I managed to pick up a few more sales for December in my records and reconcile them with my SUPPLY (inventory) records. Here is my second shot at a preliminary estimate for Redondo Beach for December.
STAT JUN 2007 JUL 2007 AUG 2007 SEP 2007 OCT 2007 NOV 2007 DEC 2007
records 62 78 51 68 44 37 29
MEDIAN $764,500 $860,000 $850,000 $857,000 $755,000 $832,500 $775,000
AVERAGE $830,711 $880,279 $867,925 $935,506 $770,416 $933,956 $822,393
MIN $485,000 $359,000 $365,000 $369,900 $369,900 $379,000 $486,500
MAX $1,565,000 $2,299,000 $1,510,000 $2,400,000 $2,560,000 $2,500,000 $1,500,000
Here are the revised charts. I find it interesting that the PCTRED (the difference between final selling price and original asking price) shows an even greater change. The only other thing I find interesting is that those folks who are able to write checks for properties exceeding $1 million seem to have been on vacation this month. Prices seem to have sunk back down.
I tried my best to update all current asking prices in the supply records in my database and then I took another inventory snapshot. For these properties, median original asking price is $849,000, average is $997,947. Median current asking price is $825,000, and average is $959.946. So we see some divergence between unsold properties and sold properties again, which may be due to the wealthier home buyers not buying anything in December.
Here are the charts.
Square footage tends to run slightly higher on the unsold properties than on sold properties.
DOM continues to be quite bottom-heavy. In spite of my efforts to clean up some of this unresolved inventory a few months ago, the bottom heaviness persists. Median is running at 200 days, and average is 228. Average is running in excess of 7 months!
For normal markets in other slower parts of the country, it probably isn't unusual for properties to sit on the markets for longer than 6 months. For Southern Californians spoiled by years of appreciation in excess of 20% annually and lines of people to bid on hot properties, 6 months could be an eternity in hell.
This is a far cry from the DOM of 49 that was reported last month for the beach cities by Shorewood, isn't it. DOM obviously means different things to different people. I define it as "time spent hustling a property", which is something like the continuous DOM that some realtors use, but not exactly.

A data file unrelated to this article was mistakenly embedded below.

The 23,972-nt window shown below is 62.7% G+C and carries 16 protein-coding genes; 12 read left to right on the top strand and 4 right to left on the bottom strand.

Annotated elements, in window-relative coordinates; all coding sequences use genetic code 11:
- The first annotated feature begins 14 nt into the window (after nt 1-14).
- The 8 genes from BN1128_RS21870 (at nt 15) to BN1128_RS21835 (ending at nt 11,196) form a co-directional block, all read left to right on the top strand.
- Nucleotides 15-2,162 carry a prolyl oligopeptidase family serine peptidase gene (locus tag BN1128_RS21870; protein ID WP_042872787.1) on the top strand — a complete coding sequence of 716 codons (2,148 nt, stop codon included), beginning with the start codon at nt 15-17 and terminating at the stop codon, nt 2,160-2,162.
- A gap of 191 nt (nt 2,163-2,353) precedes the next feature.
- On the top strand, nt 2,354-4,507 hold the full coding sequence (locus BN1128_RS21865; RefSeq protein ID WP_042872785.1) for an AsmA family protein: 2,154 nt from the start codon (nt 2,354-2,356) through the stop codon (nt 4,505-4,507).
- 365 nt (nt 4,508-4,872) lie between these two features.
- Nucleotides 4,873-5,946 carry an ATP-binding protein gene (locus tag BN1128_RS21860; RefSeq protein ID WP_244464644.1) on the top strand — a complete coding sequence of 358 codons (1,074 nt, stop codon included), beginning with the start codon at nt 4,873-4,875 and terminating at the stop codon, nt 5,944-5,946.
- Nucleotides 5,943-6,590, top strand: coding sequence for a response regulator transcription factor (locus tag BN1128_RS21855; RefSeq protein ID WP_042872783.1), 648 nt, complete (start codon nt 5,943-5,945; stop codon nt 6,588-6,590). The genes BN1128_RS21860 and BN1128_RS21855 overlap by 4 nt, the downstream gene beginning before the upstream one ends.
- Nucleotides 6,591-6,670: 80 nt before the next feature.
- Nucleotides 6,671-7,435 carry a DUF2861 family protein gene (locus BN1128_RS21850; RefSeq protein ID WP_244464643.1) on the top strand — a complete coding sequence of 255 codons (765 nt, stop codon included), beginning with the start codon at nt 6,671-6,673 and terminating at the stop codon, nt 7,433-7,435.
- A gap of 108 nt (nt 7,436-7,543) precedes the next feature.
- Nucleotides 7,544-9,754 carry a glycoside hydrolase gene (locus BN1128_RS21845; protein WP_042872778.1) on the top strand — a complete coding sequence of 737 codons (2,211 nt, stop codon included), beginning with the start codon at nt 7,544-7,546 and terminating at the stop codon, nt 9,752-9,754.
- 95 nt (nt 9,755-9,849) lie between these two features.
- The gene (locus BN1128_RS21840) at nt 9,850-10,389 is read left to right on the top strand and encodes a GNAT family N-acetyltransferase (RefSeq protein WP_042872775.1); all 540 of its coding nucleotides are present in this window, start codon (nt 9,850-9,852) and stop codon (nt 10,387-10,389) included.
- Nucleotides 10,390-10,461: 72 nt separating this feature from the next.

I would not expect the percent reductions from original asking prices to exceed that for properties that were successfully sold, and that indeed is the case. On roughly 50% of these unresolved properties, sellers have either not lowered their prices or actually increased their asking prices. The median change in asking price is 0.1%, and the average is 3.3%. The median has finally moved off of 0%, but barely. So are these sellers on a fishing expedition, or are they serious about getting their homes sold?
Speaking of serious sellers, check out this January 13 L.A. Times article by Darryl Satzman: "Current market leaves sellers nostalgic for 2006." Although I still personally believe economist Chris Thornberg is too optimistic when he says prices will stay flat between 2009 and 2011, he is one of the few economists who has been somewhat ahead of this collapse. I find it interesting that whereas in 2006 most economists said that the solid job market in California would lessen the likelihood of any real weakness in the housing market and demand would remain strong, now the folks at DataQuick are saying that job growth numbers are "volatile."
I also think it is irrelevant whether there is a recession or not as to whether the downturn will get worse. Some economists define a recession as 2 consecutive down quarters, which in my opinion is like defining a tree as having 35 branches with a circumference at the base greater than 3 inches. A diseased economy can take many forms that do not precisely fit an economist's irrelevant definition, so who cares if it's labeled a recession or not?!? Some of these economists still apparently have not yet caught on to the fact that the economy has been so dependent on the housing market and the tail has been wagging the dog.
DataQuick thinks Los Angeles County will hold up better than Riverside due to older housing stock and people being in their homes longer. There may be some merit to that argument, but I want to add two caveats here. One is that the rug has been pulled out from under the mortgage market, so even a $400,000 property might as well be $1 trillion in the eyes of some potential buyers. In spite of all the pissing and moaning in the press about the slow housing market, the fact remains that the credit bubble is still built into several years of housing prices here in Los Angeles, and that needs to be deflated. We have experienced a mild price decline, but on sales that are running somewhere between 25% and 33% of what they were just a few short years ago. There's lots of credit bubble to realize still in prices. Second, what direction will social mood take? In a population experiencing a negative mood toward the housing market, what will a riot or a timely earthquake or other calamity do to worsen people's perceptions of the housing market? During a positive mood phase, such calamities are viewed as obstacles that we can bravely overcome, but in a negative mood phase, those events become excuses to bail out and leave.